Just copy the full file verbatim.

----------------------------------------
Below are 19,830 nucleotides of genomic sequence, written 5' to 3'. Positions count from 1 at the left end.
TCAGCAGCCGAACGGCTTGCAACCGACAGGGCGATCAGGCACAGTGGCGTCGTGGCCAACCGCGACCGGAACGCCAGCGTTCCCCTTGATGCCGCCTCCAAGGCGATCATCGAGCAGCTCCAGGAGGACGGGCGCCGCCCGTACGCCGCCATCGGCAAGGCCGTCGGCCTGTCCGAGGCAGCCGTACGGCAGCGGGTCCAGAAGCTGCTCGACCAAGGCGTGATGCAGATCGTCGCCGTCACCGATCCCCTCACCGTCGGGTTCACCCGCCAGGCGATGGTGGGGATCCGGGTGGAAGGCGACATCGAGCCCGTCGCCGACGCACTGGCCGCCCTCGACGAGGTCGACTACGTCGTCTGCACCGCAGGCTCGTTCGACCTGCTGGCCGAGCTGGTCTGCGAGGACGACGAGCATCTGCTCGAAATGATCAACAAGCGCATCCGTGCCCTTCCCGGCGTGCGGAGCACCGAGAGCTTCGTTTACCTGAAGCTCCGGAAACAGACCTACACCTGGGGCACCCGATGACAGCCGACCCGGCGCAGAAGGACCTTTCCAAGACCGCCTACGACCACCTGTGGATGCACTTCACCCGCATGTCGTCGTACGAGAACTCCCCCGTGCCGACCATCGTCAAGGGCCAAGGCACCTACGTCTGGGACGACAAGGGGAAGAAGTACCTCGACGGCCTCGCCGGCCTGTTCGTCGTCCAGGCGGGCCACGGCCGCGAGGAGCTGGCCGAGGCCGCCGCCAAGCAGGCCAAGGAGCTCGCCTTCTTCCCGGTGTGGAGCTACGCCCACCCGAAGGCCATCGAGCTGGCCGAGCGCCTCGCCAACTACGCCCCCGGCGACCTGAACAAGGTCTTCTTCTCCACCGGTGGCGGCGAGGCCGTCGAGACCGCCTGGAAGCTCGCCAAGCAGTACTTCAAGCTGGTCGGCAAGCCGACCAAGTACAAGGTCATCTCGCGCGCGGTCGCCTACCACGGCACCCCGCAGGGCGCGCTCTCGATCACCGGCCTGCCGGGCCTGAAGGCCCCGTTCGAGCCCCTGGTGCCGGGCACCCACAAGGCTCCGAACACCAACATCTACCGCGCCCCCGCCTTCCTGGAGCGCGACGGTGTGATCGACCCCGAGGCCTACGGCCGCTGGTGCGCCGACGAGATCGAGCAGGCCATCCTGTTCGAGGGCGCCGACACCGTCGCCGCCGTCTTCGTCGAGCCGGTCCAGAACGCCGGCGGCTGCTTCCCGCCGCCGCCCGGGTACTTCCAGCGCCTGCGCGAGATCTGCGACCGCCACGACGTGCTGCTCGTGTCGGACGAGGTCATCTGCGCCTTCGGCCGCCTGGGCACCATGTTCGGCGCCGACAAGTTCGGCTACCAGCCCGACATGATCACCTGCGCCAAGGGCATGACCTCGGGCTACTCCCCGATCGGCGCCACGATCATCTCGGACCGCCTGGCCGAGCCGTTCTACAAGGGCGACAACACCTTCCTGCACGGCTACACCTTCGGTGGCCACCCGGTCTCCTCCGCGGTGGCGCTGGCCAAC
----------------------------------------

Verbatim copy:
Below are 19,830 nucleotides of genomic sequence, written 5' to 3'. Positions count from 1 at the left end.
TCAGCAGCCGAACGGCTTGCAACCGACAGGGCGATCAGGCACAGTGGCGTCGTGGCCAACCGCGACCGGAACGCCAGCGTTCCCCTTGATGCCGCCTCCAAGGCGATCATCGAGCAGCTCCAGGAGGACGGGCGCCGCCCGTACGCCGCCATCGGCAAGGCCGTCGGCCTGTCCGAGGCAGCCGTACGGCAGCGGGTCCAGAAGCTGCTCGACCAAGGCGTGATGCAGATCGTCGCCGTCACCGATCCCCTCACCGTCGGGTTCACCCGCCAGGCGATGGTGGGGATCCGGGTGGAAGGCGACATCGAGCCCGTCGCCGACGCACTGGCCGCCCTCGACGAGGTCGACTACGTCGTCTGCACCGCAGGCTCGTTCGACCTGCTGGCCGAGCTGGTCTGCGAGGACGACGAGCATCTGCTCGAAATGATCAACAAGCGCATCCGTGCCCTTCCCGGCGTGCGGAGCACCGAGAGCTTCGTTTACCTGAAGCTCCGGAAACAGACCTACACCTGGGGCACCCGATGACAGCCGACCCGGCGCAGAAGGACCTTTCCAAGACCGCCTACGACCACCTGTGGATGCACTTCACCCGCATGTCGTCGTACGAGAACTCCCCCGTGCCGACCATCGTCAAGGGCCAAGGCACCTACGTCTGGGACGACAAGGGGAAGAAGTACCTCGACGGCCTCGCCGGCCTGTTCGTCGTCCAGGCGGGCCACGGCCGCGAGGAGCTGGCCGAGGCCGCCGCCAAGCAGGCCAAGGAGCTCGCCTTCTTCCCGGTGTGGAGCTACGCCCACCCGAAGGCCATCGAGCTGGCCGAGCGCCTCGCCAACTACGCCCCCGGCGACCTGAACAAGGTCTTCTTCTCCACCGGTGGCGGCGAGGCCGTCGAGACCGCCTGGAAGCTCGCCAAGCAGTACTTCAAGCTGGTCGGCAAGCCGACCAAGTACAAGGTCATCTCGCGCGCGGTCGCCTACCACGGCACCCCGCAGGGCGCGCTCTCGATCACCGGCCTGCCGGGCCTGAAGGCCCCGTTCGAGCCCCTGGTGCCGGGCACCCACAAGGCTCCGAACACCAACATCTACCGCGCCCCCGCCTTCCTGGAGCGCGACGGTGTGATCGACCCCGAGGCCTACGGCCGCTGGTGCGCCGACGAGATCGAGCAGGCCATCCTGTTCGAGGGCGCCGACACCGTCGCCGCCGTCTTCGTCGAGCCGGTCCAGAACGCCGGCGGCTGCTTCCCGCCGCCGCCCGGGTACTTCCAGCGCCTGCGCGAGATCTGCGACCGCCACGACGTGCTGCTCGTGTCGGACGAGGTCATCTGCGCCTTCGGCCGCCTGGGCACCATGTTCGGCGCCGACAAGTTCGGCTACCAGCCCGACATGATCACCTGCGCCAAGGGCATGACCTCGGGCTACTCCCCGATCGGCGCCACGATCATCTCGGACCGCCTGGCCGAGCCGTTCTACAAGGGCGACAACACCTTCCTGCACGGCTACACCTTCGGTGGCCACCCGGTCTCCTCCGCGGTGGCGCTGGCCAAC